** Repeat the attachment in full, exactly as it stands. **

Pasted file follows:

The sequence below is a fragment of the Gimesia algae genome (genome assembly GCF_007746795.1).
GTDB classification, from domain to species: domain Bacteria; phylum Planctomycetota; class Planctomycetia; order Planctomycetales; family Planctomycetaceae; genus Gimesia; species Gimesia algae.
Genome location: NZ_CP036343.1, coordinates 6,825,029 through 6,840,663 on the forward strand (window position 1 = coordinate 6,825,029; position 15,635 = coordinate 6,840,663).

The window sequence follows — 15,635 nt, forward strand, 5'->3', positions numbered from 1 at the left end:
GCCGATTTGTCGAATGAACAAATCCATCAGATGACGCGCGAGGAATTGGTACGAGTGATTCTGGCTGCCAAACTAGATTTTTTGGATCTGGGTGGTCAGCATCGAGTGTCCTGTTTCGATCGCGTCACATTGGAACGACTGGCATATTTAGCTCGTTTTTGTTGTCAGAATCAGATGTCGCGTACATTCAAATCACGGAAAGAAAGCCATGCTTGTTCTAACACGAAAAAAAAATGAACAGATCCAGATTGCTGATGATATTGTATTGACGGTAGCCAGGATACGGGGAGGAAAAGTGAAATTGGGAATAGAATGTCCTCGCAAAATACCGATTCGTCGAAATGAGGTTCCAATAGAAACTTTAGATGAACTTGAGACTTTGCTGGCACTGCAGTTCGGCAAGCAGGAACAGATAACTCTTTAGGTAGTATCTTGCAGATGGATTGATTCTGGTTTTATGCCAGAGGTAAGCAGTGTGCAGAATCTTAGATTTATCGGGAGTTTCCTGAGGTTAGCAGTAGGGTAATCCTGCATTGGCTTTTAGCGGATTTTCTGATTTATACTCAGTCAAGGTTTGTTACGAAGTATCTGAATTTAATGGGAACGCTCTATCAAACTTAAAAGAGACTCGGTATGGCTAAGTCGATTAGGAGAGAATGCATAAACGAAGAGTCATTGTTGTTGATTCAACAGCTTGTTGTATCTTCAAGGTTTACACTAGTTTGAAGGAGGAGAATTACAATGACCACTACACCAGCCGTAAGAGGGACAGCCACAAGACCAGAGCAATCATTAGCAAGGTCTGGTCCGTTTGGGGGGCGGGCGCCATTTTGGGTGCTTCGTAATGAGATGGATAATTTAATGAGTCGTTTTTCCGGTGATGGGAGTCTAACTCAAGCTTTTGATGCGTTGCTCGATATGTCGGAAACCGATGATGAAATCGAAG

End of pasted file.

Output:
The sequence below is a fragment of the Gimesia algae genome (genome assembly GCF_007746795.1).
GTDB classification, from domain to species: domain Bacteria; phylum Planctomycetota; class Planctomycetia; order Planctomycetales; family Planctomycetaceae; genus Gimesia; species Gimesia algae.
Genome location: NZ_CP036343.1, coordinates 6,825,029 through 6,840,663 on the forward strand (window position 1 = coordinate 6,825,029; position 15,635 = coordinate 6,840,663).

The window sequence follows — 15,635 nt, forward strand, 5'->3', positions numbered from 1 at the left end:
GCCGATTTGTCGAATGAACAAATCCATCAGATGACGCGCGAGGAATTGGTACGAGTGATTCTGGCTGCCAAACTAGATTTTTTGGATCTGGGTGGTCAGCATCGAGTGTCCTGTTTCGATCGCGTCACATTGGAACGACTGGCATATTTAGCTCGTTTTTGTTGTCAGAATCAGATGTCGCGTACATTCAAATCACGGAAAGAAAGCCATGCTTGTTCTAACACGAAAAAAAAATGAACAGATCCAGATTGCTGATGATATTGTATTGACGGTAGCCAGGATACGGGGAGGAAAAGTGAAATTGGGAATAGAATGTCCTCGCAAAATACCGATTCGTCGAAATGAGGTTCCAATAGAAACTTTAGATGAACTTGAGACTTTGCTGGCACTGCAGTTCGGCAAGCAGGAACAGATAACTCTTTAGGTAGTATCTTGCAGATGGATTGATTCTGGTTTTATGCCAGAGGTAAGCAGTGTGCAGAATCTTAGATTTATCGGGAGTTTCCTGAGGTTAGCAGTAGGGTAATCCTGCATTGGCTTTTAGCGGATTTTCTGATTTATACTCAGTCAAGGTTTGTTACGAAGTATCTGAATTTAATGGGAACGCTCTATCAAACTTAAAAGAGACTCGGTATGGCTAAGTCGATTAGGAGAGAATGCATAAACGAAGAGTCATTGTTGTTGATTCAACAGCTTGTTGTATCTTCAAGGTTTACACTAGTTTGAAGGAGGAGAATTACAATGACCACTACACCAGCCGTAAGAGGGACAGCCACAAGACCAGAGCAATCATTAGCAAGGTCTGGTCCGTTTGGGGGGCGGGCGCCATTTTGGGTGCTTCGTAATGAGATGGATAATTTAATGAGTCGTTTTTCCGGTGATGGGAGTCTAACTCAAGCTTTTGATGCGTTGCTCGATATGTCGGAAACCGATGATGAAATCGAAG